Brexit: A Political Portmanteau

I won’t spend too much time on my thoughts about the UK’s referendum. I’ll just say I’m sad. Sad because I have an idealistic belief in nations working together for their mutual benefit. Because I think that the British people who’ve suffered and been ignored in recent years were lied to by the rich and powerful into voting against their own interests.

So tonight I’ll try not to think too much about what’s going to happen to the UK, to the EU, and to me (I’d better remember to bring my passport if I want to drive to Belfast!)

Instead, I want to look at that word: Brexit. Ugly thing, isn’t it. That tacky x in the middle. And it sounds terrible. Too short and abrupt. Harsh.

It’s an example of a portmanteau: a type of compound noun formed by “squashing” two words together. Normally with a compound noun, the words that are joined together remain whole. But with a portmanteau, one or both words lose some letters from their beginning or end. So Britain + exit = Brexit. Smog (smoke and fog) and motel (motor and hotel) are two of the most common examples.

Portmanteaus have been used for a long time to describe crossbreed animals. A male tiger and a female lion can produce a tigon, while a female tiger and a male lion might produce a liger. In the last decade or two, the tabloid press have latched on to portmanteaus to refer to celebrity couples, such as Bennifer and Brangelina. Probably to save space when writing headlines.

The word has an interesting history. As you might guess, it’s originally from the French language. It comes from the verbs porter (carry or wear, but carry in this case), and manteau (cloak). Originally, the word referred to a suitcase that opened into two equal sections. It appears that the word was originally used in its linguistic sense by Lewis Carroll in Through the Looking Glass (1871) with Humpty Dumpty describing his practice of combining words like miserable and flimsy into mimsy thus:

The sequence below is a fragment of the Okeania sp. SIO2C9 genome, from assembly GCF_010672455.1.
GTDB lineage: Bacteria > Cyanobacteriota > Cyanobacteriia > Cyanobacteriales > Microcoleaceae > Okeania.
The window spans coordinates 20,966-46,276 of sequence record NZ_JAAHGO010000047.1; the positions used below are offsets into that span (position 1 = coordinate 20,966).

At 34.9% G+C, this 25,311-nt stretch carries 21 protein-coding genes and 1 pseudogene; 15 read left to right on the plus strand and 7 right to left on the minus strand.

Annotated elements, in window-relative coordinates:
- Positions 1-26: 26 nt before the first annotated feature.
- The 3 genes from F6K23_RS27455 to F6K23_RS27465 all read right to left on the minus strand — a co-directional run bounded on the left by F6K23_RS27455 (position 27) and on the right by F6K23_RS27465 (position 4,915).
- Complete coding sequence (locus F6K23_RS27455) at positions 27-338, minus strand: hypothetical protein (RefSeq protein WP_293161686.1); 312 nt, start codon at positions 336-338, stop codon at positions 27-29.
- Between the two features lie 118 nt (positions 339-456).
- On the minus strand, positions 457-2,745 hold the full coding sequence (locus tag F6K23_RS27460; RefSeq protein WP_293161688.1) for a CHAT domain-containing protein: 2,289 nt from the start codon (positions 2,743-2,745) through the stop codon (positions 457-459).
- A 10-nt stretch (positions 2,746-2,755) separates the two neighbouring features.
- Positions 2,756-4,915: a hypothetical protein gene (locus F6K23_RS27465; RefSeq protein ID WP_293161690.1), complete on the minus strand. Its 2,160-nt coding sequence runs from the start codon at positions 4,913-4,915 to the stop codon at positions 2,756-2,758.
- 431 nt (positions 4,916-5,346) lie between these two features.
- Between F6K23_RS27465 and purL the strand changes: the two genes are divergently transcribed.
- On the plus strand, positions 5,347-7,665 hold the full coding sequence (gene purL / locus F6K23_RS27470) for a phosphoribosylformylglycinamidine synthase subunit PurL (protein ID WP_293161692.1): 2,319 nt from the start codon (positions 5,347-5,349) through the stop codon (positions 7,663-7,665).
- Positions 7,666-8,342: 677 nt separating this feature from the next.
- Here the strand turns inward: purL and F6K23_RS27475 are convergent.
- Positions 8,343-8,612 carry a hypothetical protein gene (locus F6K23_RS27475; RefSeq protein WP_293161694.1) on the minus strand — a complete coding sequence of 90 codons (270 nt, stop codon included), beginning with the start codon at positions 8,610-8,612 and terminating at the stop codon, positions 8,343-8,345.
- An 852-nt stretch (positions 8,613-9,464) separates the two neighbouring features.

You see it’s like a portmanteau—there are two meanings packed up into one word.

It’s not surprising that a writer with a playful and cheeky sense of language like Lewis Carroll might have been the first to use the word in this sense. I’ve never really been able to take portmanteaus seriously. I think it just seems like an overly-obvious and simple way to create a word, especially if it’s really clear what the two original words are.

Now though, I think I’ll be taking them a lot more seriously.

21 thoughts on “Brexit: A Political Portmanteau

  1. I first encountered the word Brexit (and also Grexit) about a year ago in a German-language magazine. Figured out what it meant, but didn’t initially realize that it was an English loanword…good thing though, since the German equivalent would be an extremely long compound noun, or a couple of them (though I can’t remember what now).

    If anything can be said about the portmanteau, it’s that it promotes language efficiency.

    Liked by 1 person

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